For example, say that your descriptive analytics show you that a piece of equipment has experienced a 10 percent increase in failure modes compared to the same period the previous year. The descriptive analytics for that machine do not provide any clues: the PM schedule was the same, the production demands were the same, and no modifications have been made to the machine.
You need to look at other data sets and see if you can find correlations to discover the root cause. In this example, you discover that every unexplained failure took place at the same time as the machine next to it was running hotter than optimum. At this point, it’s worthwhile to investigate to see if the first machine was failing due to waste heat generated by the second machine.
Both descriptive and diagnostic analytics give you insight into past events. Predictive analytics, however, focuses on predicting the future in terms of possible outcomes. The accuracy of the predictions is, of course, strongly related to the accuracy of the data fed into the solution to begin with.
Predictive analytics relies on statistical modeling and machine learning, a subset of artificial intelligence that improves automatically over time as it receives more data.
In maintenance, predictive analytics is usually seen as a way to improve on preventive maintenance practices. Preventive maintenance focuses on time or cycle-based maintenance practices. The downside is that crews are often performing “extra” maintenance work that isn’t necessary and doesn’t extend the life of the asset or increase its productivity. Predictive analytics in maintenance can be used to build a predictive maintenance dashboard, which you can use to move towards a predictive model. In predictive maintenance, tasks are typically only performed when the models say it will be needed to prevent failure.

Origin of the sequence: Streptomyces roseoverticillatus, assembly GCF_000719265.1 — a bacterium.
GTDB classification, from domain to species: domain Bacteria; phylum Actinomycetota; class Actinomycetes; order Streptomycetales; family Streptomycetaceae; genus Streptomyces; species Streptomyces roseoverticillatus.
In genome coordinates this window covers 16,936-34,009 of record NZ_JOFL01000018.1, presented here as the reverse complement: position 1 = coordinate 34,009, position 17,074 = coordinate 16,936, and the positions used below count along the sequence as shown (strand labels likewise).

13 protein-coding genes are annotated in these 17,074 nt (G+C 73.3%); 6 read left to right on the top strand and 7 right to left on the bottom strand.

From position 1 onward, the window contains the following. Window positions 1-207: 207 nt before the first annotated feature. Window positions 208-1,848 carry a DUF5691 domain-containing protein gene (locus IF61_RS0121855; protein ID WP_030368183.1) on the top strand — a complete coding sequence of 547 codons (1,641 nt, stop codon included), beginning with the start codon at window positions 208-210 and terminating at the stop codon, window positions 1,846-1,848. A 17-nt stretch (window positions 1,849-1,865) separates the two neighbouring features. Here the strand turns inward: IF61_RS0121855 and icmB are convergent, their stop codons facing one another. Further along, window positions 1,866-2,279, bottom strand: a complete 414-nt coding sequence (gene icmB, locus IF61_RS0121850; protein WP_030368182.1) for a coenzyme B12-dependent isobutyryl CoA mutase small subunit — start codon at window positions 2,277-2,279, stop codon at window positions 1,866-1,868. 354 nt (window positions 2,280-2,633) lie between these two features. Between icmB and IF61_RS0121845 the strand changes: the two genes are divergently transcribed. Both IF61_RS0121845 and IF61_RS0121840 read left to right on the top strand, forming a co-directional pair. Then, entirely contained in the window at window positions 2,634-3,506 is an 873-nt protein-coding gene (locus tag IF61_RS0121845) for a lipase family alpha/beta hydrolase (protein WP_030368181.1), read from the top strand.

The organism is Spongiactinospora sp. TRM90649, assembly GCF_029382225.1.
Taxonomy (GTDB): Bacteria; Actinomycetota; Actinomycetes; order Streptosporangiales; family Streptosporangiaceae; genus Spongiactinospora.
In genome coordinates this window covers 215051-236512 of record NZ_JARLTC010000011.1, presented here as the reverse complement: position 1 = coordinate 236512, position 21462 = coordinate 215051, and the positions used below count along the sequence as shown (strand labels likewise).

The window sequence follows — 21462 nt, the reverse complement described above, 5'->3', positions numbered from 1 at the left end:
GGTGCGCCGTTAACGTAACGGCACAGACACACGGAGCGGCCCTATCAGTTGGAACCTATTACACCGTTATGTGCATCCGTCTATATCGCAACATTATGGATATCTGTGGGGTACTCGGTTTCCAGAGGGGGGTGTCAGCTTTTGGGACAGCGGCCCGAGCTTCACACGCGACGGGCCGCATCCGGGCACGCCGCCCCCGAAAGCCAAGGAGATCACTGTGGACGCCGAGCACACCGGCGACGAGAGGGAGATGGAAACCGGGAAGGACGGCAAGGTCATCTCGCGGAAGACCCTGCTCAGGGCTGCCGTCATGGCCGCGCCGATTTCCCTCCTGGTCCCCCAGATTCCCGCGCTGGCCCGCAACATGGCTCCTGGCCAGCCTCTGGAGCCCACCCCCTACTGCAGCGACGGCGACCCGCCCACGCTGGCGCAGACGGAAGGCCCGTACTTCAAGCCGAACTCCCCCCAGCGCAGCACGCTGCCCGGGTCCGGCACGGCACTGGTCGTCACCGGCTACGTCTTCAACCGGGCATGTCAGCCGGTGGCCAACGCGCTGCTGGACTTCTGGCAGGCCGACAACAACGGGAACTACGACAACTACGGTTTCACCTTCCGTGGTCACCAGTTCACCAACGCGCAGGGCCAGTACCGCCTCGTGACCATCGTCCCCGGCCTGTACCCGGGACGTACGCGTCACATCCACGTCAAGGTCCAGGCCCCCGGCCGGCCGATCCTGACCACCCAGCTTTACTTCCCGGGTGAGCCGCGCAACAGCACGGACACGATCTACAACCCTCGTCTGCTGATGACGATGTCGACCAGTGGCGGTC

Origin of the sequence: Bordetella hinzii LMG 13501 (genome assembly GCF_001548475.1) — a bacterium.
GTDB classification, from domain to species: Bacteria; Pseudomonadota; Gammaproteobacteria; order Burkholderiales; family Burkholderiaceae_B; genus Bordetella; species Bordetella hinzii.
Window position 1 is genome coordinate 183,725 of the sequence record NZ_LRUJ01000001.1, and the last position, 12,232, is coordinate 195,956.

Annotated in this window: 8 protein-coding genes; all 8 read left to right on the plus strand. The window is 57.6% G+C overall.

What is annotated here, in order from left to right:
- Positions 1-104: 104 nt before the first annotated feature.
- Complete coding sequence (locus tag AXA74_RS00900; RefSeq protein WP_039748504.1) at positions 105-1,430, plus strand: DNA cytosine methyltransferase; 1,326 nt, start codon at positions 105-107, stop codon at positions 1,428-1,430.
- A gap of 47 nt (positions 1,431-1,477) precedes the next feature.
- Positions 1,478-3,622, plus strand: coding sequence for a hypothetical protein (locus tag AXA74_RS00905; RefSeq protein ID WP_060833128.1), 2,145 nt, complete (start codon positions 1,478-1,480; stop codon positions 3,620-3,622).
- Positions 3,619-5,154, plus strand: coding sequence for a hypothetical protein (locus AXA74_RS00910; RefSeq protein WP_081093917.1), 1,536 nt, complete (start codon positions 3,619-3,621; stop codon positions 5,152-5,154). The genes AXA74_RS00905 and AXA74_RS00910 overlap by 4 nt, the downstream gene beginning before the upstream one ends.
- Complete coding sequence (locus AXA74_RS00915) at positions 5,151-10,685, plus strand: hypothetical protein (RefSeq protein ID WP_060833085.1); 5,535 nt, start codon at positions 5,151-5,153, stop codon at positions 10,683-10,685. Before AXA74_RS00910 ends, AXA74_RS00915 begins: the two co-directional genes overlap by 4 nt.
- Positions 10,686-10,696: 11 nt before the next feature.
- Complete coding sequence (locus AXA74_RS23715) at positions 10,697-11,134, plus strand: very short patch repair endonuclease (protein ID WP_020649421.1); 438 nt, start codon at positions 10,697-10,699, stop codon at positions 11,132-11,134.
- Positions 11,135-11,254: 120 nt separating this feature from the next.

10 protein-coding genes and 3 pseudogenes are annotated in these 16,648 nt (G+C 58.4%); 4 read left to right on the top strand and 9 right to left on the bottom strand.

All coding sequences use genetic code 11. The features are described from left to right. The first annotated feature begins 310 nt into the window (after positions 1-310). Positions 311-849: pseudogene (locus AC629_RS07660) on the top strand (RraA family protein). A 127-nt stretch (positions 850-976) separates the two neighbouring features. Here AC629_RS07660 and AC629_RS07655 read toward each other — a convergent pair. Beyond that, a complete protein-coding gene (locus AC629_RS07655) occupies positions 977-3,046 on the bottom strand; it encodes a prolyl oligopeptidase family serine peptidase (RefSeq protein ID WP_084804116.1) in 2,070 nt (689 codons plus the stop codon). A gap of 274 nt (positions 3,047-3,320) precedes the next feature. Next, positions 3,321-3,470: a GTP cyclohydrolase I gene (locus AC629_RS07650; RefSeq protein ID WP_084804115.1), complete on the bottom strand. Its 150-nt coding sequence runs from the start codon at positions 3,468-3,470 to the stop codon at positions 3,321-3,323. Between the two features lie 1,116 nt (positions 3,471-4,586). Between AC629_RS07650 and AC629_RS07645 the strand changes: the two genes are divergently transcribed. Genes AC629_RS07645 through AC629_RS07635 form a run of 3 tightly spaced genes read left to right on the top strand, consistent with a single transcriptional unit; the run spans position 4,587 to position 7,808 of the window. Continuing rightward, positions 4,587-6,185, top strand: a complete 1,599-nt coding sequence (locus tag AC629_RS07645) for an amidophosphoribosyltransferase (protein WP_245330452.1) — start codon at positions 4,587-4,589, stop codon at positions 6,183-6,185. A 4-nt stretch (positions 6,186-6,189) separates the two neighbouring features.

This can be viewed as a subset of predictive analytics. Prescriptive analytics goes beyond simple prediction and ventures into mitigation. Simply put, prescriptive analytics not only tells you what the problem is and when it will occur but gives insight into why it will happen. From there, predictive analytics also shows courses of action and highlights the implications of each option.
You may think that prescriptive analytics sound complicated. You are 100 percent correct. It is an extremely complex field. In fact, it may be a mistake to think of it as just one field. Mike Gualtieri is a VP and Senior Analyst with Forrester. In his article, “What Exactly the Heck Are Prescriptive Analytics?” he notes, “Our research indicates that prescriptive analytics is not a specific type of analytics, but rather an umbrella term for many types of analytics that can improve decisions. Think of the term “prescriptive” as the goal of all these analytics — to make more effective decisions — rather than a specific analytical technique.”
No matter which type of analytics you’re using, it’s important to remember that the usefulness of any data analysis technique is strongly related to the quality and amount of data. Sparse, low-quality data will tend to yield sparse, low-quality results.